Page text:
A stealth new attack carried out by the SpyEye Trojan circumvents mobile SMS security measures implemented by many banks.
Using captured code, Trusteer discovered a two-step web-based attack that allows fraudsters to change the mobile phone number in a victim’s online banking account and reroute SMS confirmation codes used to verify online transactions.
This attack, when successful, enables the thieves to make transactions on the user’s account and confirm the transactions without the user’s knowledge.
In the first step of the attack, SpyEye steals the victim’s online banking login details. This is standard operating procedure for financial malware like SpyEye, Zeus, and others.
The fraudsters can now access the victim’s account without raising any red flags that would be picked up by fraud detection systems.
In Step 2, SpyEye changes the victim’s phone number of record in the online banking application to one of several random attacker controlled numbers. In order to complete this operation the attacker needs the confirmation code which is sent by the bank to the customer’s original phone number.
To steal this confirmation code the attacker uses the following social engineering scheme.
First, SpyEye injects a fraudulent page in the customer’s browser that appears to be from the online banking application. The fake page purports to introduce a new security system that is now “required” by the bank and for which customers must register.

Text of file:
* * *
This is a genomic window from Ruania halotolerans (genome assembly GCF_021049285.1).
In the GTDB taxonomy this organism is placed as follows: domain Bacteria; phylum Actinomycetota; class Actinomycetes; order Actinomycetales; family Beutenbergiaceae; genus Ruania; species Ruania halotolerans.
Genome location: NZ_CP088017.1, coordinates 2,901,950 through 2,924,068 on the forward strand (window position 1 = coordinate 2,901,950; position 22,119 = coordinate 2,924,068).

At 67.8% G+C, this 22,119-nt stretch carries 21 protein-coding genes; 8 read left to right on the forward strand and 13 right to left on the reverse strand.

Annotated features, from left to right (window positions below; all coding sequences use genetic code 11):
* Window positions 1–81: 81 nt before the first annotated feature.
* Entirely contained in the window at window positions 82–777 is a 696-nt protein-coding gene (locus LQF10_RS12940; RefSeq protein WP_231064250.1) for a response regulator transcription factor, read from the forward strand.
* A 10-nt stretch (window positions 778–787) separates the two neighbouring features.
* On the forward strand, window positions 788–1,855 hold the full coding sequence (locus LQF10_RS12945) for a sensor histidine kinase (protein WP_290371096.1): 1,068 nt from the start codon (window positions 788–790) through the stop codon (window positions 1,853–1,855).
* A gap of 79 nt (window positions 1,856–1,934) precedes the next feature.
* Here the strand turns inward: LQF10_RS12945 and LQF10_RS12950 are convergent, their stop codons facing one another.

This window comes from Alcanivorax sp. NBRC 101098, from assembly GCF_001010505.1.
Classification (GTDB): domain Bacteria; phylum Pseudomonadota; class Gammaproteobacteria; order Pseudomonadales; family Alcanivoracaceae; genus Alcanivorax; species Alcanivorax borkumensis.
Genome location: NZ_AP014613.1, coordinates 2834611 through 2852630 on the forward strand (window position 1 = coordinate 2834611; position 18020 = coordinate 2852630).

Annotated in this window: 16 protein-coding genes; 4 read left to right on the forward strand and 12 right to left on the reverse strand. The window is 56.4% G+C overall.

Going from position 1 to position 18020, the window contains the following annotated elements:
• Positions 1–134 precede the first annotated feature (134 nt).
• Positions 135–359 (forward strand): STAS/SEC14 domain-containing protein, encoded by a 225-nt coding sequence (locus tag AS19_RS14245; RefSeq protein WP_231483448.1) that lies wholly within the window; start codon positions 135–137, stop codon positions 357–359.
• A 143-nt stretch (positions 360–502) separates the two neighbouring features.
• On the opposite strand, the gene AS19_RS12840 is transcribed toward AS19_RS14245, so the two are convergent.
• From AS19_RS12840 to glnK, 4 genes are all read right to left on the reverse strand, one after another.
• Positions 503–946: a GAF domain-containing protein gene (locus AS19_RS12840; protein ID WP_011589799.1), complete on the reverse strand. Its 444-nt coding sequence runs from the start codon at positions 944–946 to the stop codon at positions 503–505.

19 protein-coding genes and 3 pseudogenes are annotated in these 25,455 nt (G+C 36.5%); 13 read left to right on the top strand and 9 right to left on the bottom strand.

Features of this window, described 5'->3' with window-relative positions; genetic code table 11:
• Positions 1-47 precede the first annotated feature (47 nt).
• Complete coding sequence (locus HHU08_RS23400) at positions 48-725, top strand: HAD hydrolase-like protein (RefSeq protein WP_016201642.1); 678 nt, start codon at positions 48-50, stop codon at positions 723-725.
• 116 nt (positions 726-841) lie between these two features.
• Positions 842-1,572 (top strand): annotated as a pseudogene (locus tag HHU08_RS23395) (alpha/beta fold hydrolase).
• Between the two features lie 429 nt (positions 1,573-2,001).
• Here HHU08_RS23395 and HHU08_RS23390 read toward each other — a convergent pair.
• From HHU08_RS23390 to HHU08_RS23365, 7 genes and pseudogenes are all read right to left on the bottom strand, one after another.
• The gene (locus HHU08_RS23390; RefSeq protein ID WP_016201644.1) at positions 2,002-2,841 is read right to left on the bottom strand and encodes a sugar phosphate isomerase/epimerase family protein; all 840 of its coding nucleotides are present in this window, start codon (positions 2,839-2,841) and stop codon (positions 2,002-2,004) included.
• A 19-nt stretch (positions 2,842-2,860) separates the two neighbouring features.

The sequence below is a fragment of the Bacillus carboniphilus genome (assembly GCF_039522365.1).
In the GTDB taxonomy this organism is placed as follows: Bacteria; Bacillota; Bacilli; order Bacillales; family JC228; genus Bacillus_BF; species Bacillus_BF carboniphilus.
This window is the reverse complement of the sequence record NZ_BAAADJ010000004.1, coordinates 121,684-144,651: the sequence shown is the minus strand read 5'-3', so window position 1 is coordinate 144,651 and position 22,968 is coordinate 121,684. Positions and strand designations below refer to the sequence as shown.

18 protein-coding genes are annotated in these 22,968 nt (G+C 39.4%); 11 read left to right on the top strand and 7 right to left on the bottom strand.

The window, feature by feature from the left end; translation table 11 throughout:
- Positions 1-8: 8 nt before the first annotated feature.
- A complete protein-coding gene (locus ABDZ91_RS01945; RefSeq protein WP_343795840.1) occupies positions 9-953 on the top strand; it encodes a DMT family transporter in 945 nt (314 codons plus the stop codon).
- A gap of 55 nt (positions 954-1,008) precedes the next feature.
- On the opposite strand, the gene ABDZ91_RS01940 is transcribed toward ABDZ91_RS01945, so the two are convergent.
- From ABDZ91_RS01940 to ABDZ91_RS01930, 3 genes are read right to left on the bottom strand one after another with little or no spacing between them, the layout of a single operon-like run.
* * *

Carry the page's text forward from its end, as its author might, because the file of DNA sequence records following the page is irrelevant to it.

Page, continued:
The page explains that under this new security process the customer will be assigned a unique telephone number and that they will receive a special SIM card via mail.
Next, the user is instructed to enter the personal confirmation number they receive on their mobile telephone into the fake web page in order to complete the registration process for the new security system. This allows the criminals to steal the confirmation code they need to authorize changing the customer’s mobile number.
Now the fraudsters can receive all future SMS transaction verification codes for the hijacked account via their own telephone network. This allows them to use the SMS confirmation system to divert funds from the customer’s account without their knowledge, while not triggering any fraud detection alarms.
Out-of-band is not a panacea
This latest SpyEye configuration demonstrates that out-of-band authentication (OOBA) systems, including SMS-based solutions, are not fool-proof. Using a combination of MITB (man in the browser injection) technology and social engineering, fraudsters are not only able to bypass OOBA but also buy themselves more time since the transactions have been verified and fly under the radar of fraud detection systems.
The only way to defeat this new attack once a computer has been infected with SpyEye is using endpoint security that blocks MITB techniques.
Without a layered approach to security, even the most sophisticated OOBA schemes can be made irrelevant under the right circumstances.